The bird does not expect the tree to fly and minnow has no desire to reach it fins up to the sky. Instead, because of just "being," the results of their unison have created a magical  union of beauty, shelter, song and sustenance for one another Did this happen in an hour or within a mile?



What do you see when you look out your window? 

  Unplug. Give yourself back to your beginnings, like the trees,  the waters,  and fowl have done.  
  Go back to a time when you were just striving to be a child, learning to walk, to explore and you enjoyed the wide world that surrounded you.  There were no words in your vocabulary like shouldn’t, couldn’t or wouldn’t.  Lke this scene in all its glory, you were just a beautiful, one-of-a-kind being, curious and accepting of all that the world offered.


What good does it do, you ask?

 Sometimes it is good to remember where we have come from.  
We were once like the saplings in the forest, small and vulnerable, struggling to  become what they are meant to be.   If we slow down, we will notice that the saplings grow taller, wider and better. They strive to reach their purpose, stretching and swaying in the winds, just  as we must learn to do during our strife.

Through the harsh winter the forest donates its leaves to shelter the less hardy vegetation lying at its roots.  With total faith, the trees bare themselves, offering their abundance in a fanfare of rainbow colors, unaware of the lesser plants’ promise to return favor with the kindness of nourishment which the trees will need in spring. 
 Unity.






 The Mississippi River, at its’ widest it is eleven miles wide. Its waters flow over 2300 miles, through 31 states while hundreds of tributaries, including the Ohio and Missouri rivers contribute to the Mississippi’s mightiness.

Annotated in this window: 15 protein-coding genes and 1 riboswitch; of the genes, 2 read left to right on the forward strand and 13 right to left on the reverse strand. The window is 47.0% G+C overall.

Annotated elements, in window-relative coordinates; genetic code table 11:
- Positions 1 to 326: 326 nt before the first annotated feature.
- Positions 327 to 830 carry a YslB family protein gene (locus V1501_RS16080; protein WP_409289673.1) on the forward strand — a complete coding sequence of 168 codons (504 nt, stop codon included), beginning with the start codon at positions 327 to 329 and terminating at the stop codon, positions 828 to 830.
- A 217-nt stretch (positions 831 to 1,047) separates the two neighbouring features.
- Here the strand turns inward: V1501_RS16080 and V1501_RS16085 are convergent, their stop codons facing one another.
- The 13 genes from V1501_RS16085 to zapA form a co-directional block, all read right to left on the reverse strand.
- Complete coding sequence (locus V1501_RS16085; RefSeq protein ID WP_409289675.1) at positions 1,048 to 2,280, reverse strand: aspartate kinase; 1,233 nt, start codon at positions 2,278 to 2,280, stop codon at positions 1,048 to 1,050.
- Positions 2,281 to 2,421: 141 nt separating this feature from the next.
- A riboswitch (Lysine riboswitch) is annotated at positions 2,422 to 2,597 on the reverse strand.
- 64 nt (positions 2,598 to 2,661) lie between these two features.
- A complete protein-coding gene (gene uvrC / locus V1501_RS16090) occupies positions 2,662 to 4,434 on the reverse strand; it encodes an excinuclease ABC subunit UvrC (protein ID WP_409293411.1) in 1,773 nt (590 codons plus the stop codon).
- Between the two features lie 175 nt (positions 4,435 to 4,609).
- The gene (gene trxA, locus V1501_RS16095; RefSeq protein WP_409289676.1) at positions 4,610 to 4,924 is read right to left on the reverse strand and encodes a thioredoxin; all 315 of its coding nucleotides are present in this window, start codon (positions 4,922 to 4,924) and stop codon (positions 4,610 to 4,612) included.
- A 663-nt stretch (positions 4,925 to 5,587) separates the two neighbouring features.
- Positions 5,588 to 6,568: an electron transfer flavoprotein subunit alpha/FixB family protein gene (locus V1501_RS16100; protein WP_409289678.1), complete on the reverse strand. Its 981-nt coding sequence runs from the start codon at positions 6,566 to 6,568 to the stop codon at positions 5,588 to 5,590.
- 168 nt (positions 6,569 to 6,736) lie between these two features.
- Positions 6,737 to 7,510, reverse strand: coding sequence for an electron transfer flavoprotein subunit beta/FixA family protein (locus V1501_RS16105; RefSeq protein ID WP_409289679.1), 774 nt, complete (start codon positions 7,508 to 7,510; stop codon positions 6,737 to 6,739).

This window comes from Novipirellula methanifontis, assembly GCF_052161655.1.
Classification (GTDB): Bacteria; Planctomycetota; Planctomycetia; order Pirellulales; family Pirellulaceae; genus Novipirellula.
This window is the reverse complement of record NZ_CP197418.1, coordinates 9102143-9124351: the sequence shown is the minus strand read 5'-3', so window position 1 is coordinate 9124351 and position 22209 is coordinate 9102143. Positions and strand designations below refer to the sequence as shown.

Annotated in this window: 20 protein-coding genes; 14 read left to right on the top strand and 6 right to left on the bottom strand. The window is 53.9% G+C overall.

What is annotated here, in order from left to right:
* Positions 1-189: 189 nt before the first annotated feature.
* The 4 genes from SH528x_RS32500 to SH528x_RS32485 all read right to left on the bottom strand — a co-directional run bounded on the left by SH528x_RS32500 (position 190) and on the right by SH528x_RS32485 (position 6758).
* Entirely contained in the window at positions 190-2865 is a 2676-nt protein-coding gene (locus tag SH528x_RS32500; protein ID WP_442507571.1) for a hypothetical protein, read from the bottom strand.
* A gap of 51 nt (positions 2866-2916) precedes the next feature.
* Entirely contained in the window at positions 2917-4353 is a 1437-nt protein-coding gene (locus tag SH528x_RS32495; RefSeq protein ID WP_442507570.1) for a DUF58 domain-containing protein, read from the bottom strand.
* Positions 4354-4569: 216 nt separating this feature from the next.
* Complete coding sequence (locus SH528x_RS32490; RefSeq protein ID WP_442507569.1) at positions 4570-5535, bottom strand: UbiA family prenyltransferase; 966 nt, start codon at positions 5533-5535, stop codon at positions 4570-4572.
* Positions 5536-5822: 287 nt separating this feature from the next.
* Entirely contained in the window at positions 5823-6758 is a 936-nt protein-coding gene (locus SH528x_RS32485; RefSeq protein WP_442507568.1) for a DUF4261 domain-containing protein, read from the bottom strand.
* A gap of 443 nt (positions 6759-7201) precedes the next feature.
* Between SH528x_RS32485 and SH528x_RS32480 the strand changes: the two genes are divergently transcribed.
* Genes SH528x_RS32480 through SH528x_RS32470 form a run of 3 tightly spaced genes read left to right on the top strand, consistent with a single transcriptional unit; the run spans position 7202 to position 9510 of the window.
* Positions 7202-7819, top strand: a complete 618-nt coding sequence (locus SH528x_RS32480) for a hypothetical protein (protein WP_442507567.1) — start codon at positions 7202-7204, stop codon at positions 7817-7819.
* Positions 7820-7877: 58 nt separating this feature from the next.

Unity. 

Does this historic ever flowing entity with its millions of raindrops realize what its future involves? Does it  understand its potential?  I don’t think so. I believe the river has become supreme because of her unquestioning faith and belief in  its process as each raindrop, each tributary and river contributes to her being --- one hour , one mile and one state at a time. 

Unity.



And yet I walked across this mighty body of water which rages so strongly at times, that its massive power wipes  out cities and towns in its wake.

How is that possible? 

  I went back to the river's beginnings at Lake Itasca, Minnesota.  Here she  is shallow and only twenty feet wide. We all have humble beginnings.



In my journey I want to strive to become like the forests and the mountains and  the Mighty Mississippi. I want to believe and trust that during  this one hour and this one mile  that all the people I encounter and the  places  which offer their  influence --- all a part of  a  beautiful, inspirational picture that is more wonderous than  I can imagine.

One hour? 
One mile? 

Use your time and journey to their fullest!!  

Magic will happen!




Click on the link below to find out more about Judy's books.





Oh, and don’t forget!! Readers’ reviews  keep writers motivated.

USEFUL LINKS 

Other books by Judy Howard: JUDY’S AMAZON  AUTHOR  PAGE


Click on the link below to find out more about Judy's books.






Safe travels!